3,417 lbf Sucupira, Brazilian Chestnut, Tiete Chestnut
3,260 lbf Ironwood
3,220 lbf Ebony
3,190 lbf Massaranduba, Brazilian Redwood, Paraju
3,040 lbf Yvyraro
3,000 lbf Strand Woven Bamboo
2,960 lbf Cocobolo
2,900 lbf Bloodwood
2,697 lbf Red Mahogany, Turpentine
2,680 lbf Live Oak
2,670 lbf Southern Chestnut
2,473 lbf Spotted Gum
2,350 lbf Brazilian Cherry, Jatoba
2,345 lbf Mesquite
2,330 lbf Golden Teak
2,240 lbf Guatambú, Kyrandy, Balfourodendron riedelianum
2,200 lbf Santos Mahogany, Bocote, Cabreuva, Honduran Rosewood
2,170 lbf Pradoo
2,160 lbf Brazilian Koa
2,135 lbf Brushbox
2,040 lbf Osage Orange
2,030 lbf Karri
2,023 lbf Sydney Blue Gum
1,980 lbf Bubinga
1,940 lbf Cameron
1,933 lbf Tallowwood
1,925 lbf Merbau
1,912 lbf Amendoim
1,910 lbf Jarrah
1,860 lbf Purpleheart
1,850 lbf Goncalo Alves, Tigerwood
1,820 lbf Hickory, Pecan, Satinwood
1,810 lbf Afzelia, Doussie, Australian Wormy Chestnut
1,798 lbf Bangkirai
1,780 lbf Rosewood
1,725 lbf African Padauk
1,720 lbf Blackwood
1,712 lbf Merbau
1,710 lbf Kempas
1,700 lbf Black Locust
1,686 lbf Highland Beech
1,680 lbf Red Mulberry
1,630 lbf Wenge, Red Pine, Hornbeam
1,624 lbf Tualang
1,575 lbf Zebrawood
1,570 lbf True Pine, Timborana
1,557 lbf Peroba
1,510 lbf Sapele, Sapelli, Kupa’y
1,490 lbf Curupixa
1,470 lbf Sweet Birch
1,450 lbf Hard maple, Sugar Maple
1,390 lbf Caribbean Walnut
1,390 lbf Kentucky coffeetree
1,380 lbf Natural Bamboo (represents one species)
1,375 lbf Australian Cypress
1,360 lbf White Oak
1,350 lbf Tasmanian oak
1,349 lbf Ribbon Gum
1,320 lbf Ash (White)
1,300 lbf American Beech
1,290 lbf Red Oak (Northern)
1,280 lbf Caribbean Heart Pine
1,260 lbf Yellow Birch, Iroko
1,230 lbf Movingui
1,225 lbf Heart pine
1,220 lbf Carapa guianensis, Brazilian Mesquite
1,200 lbf Larch
1,180 lbf Carbonized Bamboo (represents one species)
1,155 lbf Teak
1,125 lbf Brazilian Eucalyptus, Rose Gum
1,120 lbf English Oak
1,100 lbf Makore
1,100 lbf Siberian Larch
1,080 lbf Peruvian Walnut
1,023 lbf Boreal
1,010 lbf Black Walnut, North American Walnut
995 lbf Cherry
950 lbf Black Cherry, Imbuia
950 lbf Red Maple
940 lbf Boire
910 lbf Paper Birch
900 lbf Eastern Red Cedar
870 lbf Southern Yellow Pine (Longleaf)
840 lbf Lacewood, Leopardwood
830 lbf African Mahogany
800 lbf Mahogany, Honduran Mahogany
780 lbf Parana
770 lbf Sycamore
720 lbf Box Elder
710 lbf Shedua
710 lbf Radiata Pine
700 lbf Silver Maple
690 lbf Southern Yellow Pine (Loblolly and Shortleaf)
660 lbf Douglas Fir
626 lbf Western Juniper
590 lbf Alder (Red)
590 lbf Larch
540 lbf Chestnut
500 lbf Hemlock
420 lbf Western White Pine
410 lbf Basswood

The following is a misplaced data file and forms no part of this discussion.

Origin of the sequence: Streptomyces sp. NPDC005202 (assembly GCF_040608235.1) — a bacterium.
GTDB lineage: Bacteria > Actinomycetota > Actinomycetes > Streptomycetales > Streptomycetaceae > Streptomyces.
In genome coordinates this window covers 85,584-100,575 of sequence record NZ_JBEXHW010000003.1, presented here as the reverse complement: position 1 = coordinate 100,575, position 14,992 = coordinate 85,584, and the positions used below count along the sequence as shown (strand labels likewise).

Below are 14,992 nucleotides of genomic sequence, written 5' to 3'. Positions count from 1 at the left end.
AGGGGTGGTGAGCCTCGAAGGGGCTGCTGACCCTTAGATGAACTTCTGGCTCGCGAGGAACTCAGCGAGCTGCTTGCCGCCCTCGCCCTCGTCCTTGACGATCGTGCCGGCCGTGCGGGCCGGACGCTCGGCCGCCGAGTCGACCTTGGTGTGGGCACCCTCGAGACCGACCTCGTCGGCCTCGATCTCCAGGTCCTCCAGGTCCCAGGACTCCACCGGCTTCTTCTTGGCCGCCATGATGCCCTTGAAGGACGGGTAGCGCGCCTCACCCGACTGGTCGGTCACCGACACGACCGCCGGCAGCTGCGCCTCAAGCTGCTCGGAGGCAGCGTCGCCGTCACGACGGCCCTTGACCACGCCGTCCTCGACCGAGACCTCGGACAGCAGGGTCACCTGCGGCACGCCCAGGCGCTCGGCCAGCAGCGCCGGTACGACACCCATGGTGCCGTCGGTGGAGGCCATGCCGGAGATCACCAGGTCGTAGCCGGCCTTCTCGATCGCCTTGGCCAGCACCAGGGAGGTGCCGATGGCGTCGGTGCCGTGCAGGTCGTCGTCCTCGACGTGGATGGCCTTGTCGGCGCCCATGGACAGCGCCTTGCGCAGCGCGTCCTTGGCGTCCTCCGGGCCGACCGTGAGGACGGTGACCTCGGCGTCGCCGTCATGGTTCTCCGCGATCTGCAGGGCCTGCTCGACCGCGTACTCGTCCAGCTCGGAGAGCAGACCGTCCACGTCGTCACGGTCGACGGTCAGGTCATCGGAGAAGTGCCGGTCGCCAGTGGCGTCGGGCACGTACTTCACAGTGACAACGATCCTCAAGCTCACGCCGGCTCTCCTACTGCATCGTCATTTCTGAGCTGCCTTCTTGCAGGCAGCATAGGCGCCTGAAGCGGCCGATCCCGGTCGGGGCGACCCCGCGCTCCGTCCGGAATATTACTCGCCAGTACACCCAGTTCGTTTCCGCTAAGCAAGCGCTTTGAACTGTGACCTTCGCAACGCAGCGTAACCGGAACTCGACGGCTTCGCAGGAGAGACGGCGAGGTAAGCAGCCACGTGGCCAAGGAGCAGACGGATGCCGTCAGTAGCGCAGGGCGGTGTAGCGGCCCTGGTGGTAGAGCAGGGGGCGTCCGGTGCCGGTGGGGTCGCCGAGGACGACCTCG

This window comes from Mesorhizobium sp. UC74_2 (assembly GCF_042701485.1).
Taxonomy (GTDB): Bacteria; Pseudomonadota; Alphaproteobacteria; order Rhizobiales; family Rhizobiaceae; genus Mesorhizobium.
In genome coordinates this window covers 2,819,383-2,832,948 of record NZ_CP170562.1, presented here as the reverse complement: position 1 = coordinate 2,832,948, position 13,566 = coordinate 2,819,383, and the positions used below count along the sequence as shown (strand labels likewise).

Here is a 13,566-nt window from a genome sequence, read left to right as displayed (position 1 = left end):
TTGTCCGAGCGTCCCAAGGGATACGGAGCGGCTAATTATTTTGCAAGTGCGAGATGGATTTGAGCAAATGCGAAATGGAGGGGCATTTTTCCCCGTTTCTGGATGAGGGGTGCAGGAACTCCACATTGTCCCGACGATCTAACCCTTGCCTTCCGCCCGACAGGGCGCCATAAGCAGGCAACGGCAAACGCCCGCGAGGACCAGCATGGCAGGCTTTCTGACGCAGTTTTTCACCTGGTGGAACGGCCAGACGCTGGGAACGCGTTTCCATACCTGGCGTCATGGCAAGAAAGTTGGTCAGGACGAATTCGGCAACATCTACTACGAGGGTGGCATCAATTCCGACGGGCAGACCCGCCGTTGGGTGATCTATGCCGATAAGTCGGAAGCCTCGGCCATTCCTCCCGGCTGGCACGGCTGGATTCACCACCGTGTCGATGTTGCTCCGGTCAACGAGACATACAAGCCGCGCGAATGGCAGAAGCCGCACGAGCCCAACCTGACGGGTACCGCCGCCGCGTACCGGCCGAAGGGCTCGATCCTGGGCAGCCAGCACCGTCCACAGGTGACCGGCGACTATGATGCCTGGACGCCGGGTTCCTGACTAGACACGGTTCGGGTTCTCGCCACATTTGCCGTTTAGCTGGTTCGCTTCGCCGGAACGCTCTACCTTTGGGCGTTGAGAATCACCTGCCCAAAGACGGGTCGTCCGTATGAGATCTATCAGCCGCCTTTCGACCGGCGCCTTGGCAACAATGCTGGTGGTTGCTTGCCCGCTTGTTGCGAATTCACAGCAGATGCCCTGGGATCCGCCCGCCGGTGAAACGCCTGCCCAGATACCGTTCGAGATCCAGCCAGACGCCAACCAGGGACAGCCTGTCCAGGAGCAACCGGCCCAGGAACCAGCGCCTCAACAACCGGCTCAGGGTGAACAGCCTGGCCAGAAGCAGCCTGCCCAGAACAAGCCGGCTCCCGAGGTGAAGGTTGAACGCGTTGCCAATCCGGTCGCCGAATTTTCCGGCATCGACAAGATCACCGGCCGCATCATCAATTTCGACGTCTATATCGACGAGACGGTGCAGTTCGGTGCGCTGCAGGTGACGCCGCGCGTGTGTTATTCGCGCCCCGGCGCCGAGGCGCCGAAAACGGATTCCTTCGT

380 lbf Eastern White Pine
75 lbf Cuipo
70 lbf Balsa

Mesquite is 2,345 lbf

According to this website:

1. Australian Buloke

An ironwood tree that is native to Australia, this wood comes from a species of tree occurring across most of Eastern and Southern Australia. Known as the hardest wood in the world, this particular type has a Janka hardness of 5,060 lbf.

2. Schinopsis brasiliensis

A species of flowering plant in the cashew family, the schinopsis brasiliensis originates in Brazil and creates an extremely tough wood of 4,800 lbf. Due to this immense hardness and strength, this wood is often used in construction.

3. Schinopsis balansae

A hardwood tree, the schinopsis balansae is a tree which makes up large areas of forest in Argentina and Paraguay. Reaching a whopping 24 metres in height at times, the tree’s wood is extremely hard, at 4,570 lbf.

4. Lignum vitae

A trade wood, lignum vitae comes from trees of the genus Guaiacum which are indigenous to the Caribbean as well as the northern coast of South America. This wood has been used since the 16th century, combining strength, density and toughness at an impressive 4,500 lbf in the Janka hardness test.

5. Piptadenia Macrocarpa

This wood has a Janka hardness rating of 3,840 lbf, making it suitable for a variety of construction projects. It comes from a tree native to areas including Argentina, Bolivia and Peru.

6. Snakewood

Snakewood has a Janka rating of 3,800 lbf, and is an exotic hardwood which is particularly prized for the highly figured grain it exhibits. Originating from South America, it is used in  a variety of projects requiring tough, dense wood.

7. Brazilian Olivewood

With a Janka rating of 3,700, this wood is an exotic, attractive choice. Combining its pleasing aesthetic with properties including toughness and strength, exotic household furniture can seriously benefit from its presence.

8. Brazilian Ebony

A dense, heavy wood originating from Paraguay, Argentina and Brazil, this wood has a Janka rating of 3,692. Particularly good for the construction of decking and planking, this wood is not only hard and durable, but shock-resistant, making it an attractive yet extremely practical and cost-effective choice in the long-run.

9. Brazilian Walnut

Originating in Central and South America, this wood has a grain that varies from straight to irregular or interlocked. With a Janka hardness rating of 3,684, this wood can be used for a number of projects, whether indoor or outdoor.

10. African Pearwood